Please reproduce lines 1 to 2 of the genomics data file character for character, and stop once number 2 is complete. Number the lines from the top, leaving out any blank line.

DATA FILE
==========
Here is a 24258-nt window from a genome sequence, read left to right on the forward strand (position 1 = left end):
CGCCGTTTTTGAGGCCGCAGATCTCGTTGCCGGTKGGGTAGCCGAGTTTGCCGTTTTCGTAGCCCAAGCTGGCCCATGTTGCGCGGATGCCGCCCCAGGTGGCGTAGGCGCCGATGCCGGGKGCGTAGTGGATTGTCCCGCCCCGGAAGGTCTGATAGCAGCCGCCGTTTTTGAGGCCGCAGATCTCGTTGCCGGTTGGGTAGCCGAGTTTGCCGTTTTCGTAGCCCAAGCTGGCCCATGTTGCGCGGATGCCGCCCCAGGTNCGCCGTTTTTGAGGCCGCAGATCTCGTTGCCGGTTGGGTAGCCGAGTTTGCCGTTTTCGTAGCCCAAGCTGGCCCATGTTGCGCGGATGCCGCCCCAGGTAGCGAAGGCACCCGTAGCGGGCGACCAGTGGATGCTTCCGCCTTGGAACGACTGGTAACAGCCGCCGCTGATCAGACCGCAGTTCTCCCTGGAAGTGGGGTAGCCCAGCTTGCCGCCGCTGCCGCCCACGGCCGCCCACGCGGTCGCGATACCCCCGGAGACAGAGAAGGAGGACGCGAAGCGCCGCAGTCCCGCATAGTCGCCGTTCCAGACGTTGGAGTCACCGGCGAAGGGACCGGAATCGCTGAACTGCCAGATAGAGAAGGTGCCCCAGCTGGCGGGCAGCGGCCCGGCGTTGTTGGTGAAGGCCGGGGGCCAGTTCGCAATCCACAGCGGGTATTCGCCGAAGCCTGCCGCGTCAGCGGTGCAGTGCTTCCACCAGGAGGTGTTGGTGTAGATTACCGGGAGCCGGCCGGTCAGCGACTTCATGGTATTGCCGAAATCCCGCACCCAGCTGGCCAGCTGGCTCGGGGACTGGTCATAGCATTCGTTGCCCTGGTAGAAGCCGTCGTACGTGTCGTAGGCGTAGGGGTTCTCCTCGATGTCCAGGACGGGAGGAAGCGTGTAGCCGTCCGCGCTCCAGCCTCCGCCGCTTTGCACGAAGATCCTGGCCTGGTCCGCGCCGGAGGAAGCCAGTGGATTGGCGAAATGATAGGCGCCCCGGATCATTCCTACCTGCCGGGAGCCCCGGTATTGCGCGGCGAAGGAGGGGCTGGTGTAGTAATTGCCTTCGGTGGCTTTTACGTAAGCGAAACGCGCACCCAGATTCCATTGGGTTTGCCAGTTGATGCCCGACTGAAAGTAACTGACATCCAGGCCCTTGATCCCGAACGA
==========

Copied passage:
Here is a 24258-nt window from a genome sequence, read left to right on the forward strand (position 1 = left end):
CGCCGTTTTTGAGGCCGCAGATCTCGTTGCCGGTKGGGTAGCCGAGTTTGCCGTTTTCGTAGCCCAAGCTGGCCCATGTTGCGCGGATGCCGCCCCAGGTGGCGTAGGCGCCGATGCCGGGKGCGTAGTGGATTGTCCCGCCCCGGAAGGTCTGATAGCAGCCGCCGTTTTTGAGGCCGCAGATCTCGTTGCCGGTTGGGTAGCCGAGTTTGCCGTTTTCGTAGCCCAAGCTGGCCCATGTTGCGCGGATGCCGCCCCAGGTNCGCCGTTTTTGAGGCCGCAGATCTCGTTGCCGGTTGGGTAGCCGAGTTTGCCGTTTTCGTAGCCCAAGCTGGCCCATGTTGCGCGGATGCCGCCCCAGGTAGCGAAGGCACCCGTAGCGGGCGACCAGTGGATGCTTCCGCCTTGGAACGACTGGTAACAGCCGCCGCTGATCAGACCGCAGTTCTCCCTGGAAGTGGGGTAGCCCAGCTTGCCGCCGCTGCCGCCCACGGCCGCCCACGCGGTCGCGATACCCCCGGAGACAGAGAAGGAGGACGCGAAGCGCCGCAGTCCCGCATAGTCGCCGTTCCAGACGTTGGAGTCACCGGCGAAGGGACCGGAATCGCTGAACTGCCAGATAGAGAAGGTGCCCCAGCTGGCGGGCAGCGGCCCGGCGTTGTTGGTGAAGGCCGGGGGCCAGTTCGCAATCCACAGCGGGTATTCGCCGAAGCCTGCCGCGTCAGCGGTGCAGTGCTTCCACCAGGAGGTGTTGGTGTAGATTACCGGGAGCCGGCCGGTCAGCGACTTCATGGTATTGCCGAAATCCCGCACCCAGCTGGCCAGCTGGCTCGGGGACTGGTCATAGCATTCGTTGCCCTGGTAGAAGCCGTCGTACGTGTCGTAGGCGTAGGGGTTCTCCTCGATGTCCAGGACGGGAGGAAGCGTGTAGCCGTCCGCGCTCCAGCCTCCGCCGCTTTGCACGAAGATCCTGGCCTGGTCCGCGCCGGAGGAAGCCAGTGGATTGGCGAAATGATAGGCGCCCCGGATCATTCCTACCTGCCGGGAGCCCCGGTATTGCGCGGCGAAGGAGGGGCTGGTGTAGTAATTGCCTTCGGTGGCTTTTACGTAAGCGAAACGCGCACCCAGATTCCATTGGGTTTGCCAGTTGATGCCCGACTGAAAGTAACTGACATCCAGGCCCTTGATCCCGAACGA